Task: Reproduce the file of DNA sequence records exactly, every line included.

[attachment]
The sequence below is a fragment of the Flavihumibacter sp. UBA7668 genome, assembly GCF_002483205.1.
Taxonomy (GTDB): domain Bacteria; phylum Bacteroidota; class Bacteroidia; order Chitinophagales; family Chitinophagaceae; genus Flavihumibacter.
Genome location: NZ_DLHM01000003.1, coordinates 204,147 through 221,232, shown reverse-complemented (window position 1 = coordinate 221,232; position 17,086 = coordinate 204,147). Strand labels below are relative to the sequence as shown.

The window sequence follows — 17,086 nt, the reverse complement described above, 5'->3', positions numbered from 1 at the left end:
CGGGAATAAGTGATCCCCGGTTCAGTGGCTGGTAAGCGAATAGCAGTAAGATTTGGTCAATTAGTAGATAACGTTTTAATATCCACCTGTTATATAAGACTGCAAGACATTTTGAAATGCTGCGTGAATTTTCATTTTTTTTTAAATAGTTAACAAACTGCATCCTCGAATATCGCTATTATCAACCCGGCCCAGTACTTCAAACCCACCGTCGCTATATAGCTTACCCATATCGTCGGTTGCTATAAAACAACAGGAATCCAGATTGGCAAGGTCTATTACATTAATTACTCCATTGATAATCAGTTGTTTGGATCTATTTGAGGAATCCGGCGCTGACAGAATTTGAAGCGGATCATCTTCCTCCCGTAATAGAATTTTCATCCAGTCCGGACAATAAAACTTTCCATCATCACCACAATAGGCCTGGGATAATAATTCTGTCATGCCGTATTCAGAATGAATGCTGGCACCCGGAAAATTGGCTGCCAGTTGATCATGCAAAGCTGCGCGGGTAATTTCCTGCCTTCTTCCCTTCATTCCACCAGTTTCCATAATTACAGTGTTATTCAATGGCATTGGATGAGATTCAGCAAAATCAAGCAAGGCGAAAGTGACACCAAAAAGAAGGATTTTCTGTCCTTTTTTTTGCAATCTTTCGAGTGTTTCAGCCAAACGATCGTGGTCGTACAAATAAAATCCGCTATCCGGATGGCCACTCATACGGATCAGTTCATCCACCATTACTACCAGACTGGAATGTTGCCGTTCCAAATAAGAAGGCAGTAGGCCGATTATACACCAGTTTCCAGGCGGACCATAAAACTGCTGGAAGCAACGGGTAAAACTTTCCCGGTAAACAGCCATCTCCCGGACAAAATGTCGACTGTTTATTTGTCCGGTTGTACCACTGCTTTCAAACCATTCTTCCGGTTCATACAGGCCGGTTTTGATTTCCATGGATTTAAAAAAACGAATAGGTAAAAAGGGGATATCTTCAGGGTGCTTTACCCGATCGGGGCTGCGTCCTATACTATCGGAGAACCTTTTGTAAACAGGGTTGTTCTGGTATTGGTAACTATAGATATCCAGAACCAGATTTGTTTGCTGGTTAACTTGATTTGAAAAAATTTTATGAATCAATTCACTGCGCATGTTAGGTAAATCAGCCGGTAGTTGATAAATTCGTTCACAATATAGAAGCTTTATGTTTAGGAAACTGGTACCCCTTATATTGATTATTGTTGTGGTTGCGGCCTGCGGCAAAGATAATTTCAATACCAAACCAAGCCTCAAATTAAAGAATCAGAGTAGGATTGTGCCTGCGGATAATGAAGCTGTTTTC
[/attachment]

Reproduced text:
The sequence below is a fragment of the Flavihumibacter sp. UBA7668 genome, assembly GCF_002483205.1.
Taxonomy (GTDB): domain Bacteria; phylum Bacteroidota; class Bacteroidia; order Chitinophagales; family Chitinophagaceae; genus Flavihumibacter.
Genome location: NZ_DLHM01000003.1, coordinates 204,147 through 221,232, shown reverse-complemented (window position 1 = coordinate 221,232; position 17,086 = coordinate 204,147). Strand labels below are relative to the sequence as shown.

The window sequence follows — 17,086 nt, the reverse complement described above, 5'->3', positions numbered from 1 at the left end:
CGGGAATAAGTGATCCCCGGTTCAGTGGCTGGTAAGCGAATAGCAGTAAGATTTGGTCAATTAGTAGATAACGTTTTAATATCCACCTGTTATATAAGACTGCAAGACATTTTGAAATGCTGCGTGAATTTTCATTTTTTTTTAAATAGTTAACAAACTGCATCCTCGAATATCGCTATTATCAACCCGGCCCAGTACTTCAAACCCACCGTCGCTATATAGCTTACCCATATCGTCGGTTGCTATAAAACAACAGGAATCCAGATTGGCAAGGTCTATTACATTAATTACTCCATTGATAATCAGTTGTTTGGATCTATTTGAGGAATCCGGCGCTGACAGAATTTGAAGCGGATCATCTTCCTCCCGTAATAGAATTTTCATCCAGTCCGGACAATAAAACTTTCCATCATCACCACAATAGGCCTGGGATAATAATTCTGTCATGCCGTATTCAGAATGAATGCTGGCACCCGGAAAATTGGCTGCCAGTTGATCATGCAAAGCTGCGCGGGTAATTTCCTGCCTTCTTCCCTTCATTCCACCAGTTTCCATAATTACAGTGTTATTCAATGGCATTGGATGAGATTCAGCAAAATCAAGCAAGGCGAAAGTGACACCAAAAAGAAGGATTTTCTGTCCTTTTTTTTGCAATCTTTCGAGTGTTTCAGCCAAACGATCGTGGTCGTACAAATAAAATCCGCTATCCGGATGGCCACTCATACGGATCAGTTCATCCACCATTACTACCAGACTGGAATGTTGCCGTTCCAAATAAGAAGGCAGTAGGCCGATTATACACCAGTTTCCAGGCGGACCATAAAACTGCTGGAAGCAACGGGTAAAACTTTCCCGGTAAACAGCCATCTCCCGGACAAAATGTCGACTGTTTATTTGTCCGGTTGTACCACTGCTTTCAAACCATTCTTCCGGTTCATACAGGCCGGTTTTGATTTCCATGGATTTAAAAAAACGAATAGGTAAAAAGGGGATATCTTCAGGGTGCTTTACCCGATCGGGGCTGCGTCCTATACTATCGGAGAACCTTTTGTAAACAGGGTTGTTCTGGTATTGGTAACTATAGATATCCAGAACCAGATTTGTTTGCTGGTTAACTTGATTTGAAAAAATTTTATGAATCAATTCACTGCGCATGTTAGGTAAATCAGCCGGTAGTTGATAAATTCGTTCACAATATAGAAGCTTTATGTTTAGGAAACTGGTACCCCTTATATTGATTATTGTTGTGGTTGCGGCCTGCGGCAAAGATAATTTCAATACCAAACCAAGCCTCAAATTAAAGAATCAGAGTAGGATTGTGCCTGCGGATAATGAAGCTGTTTTC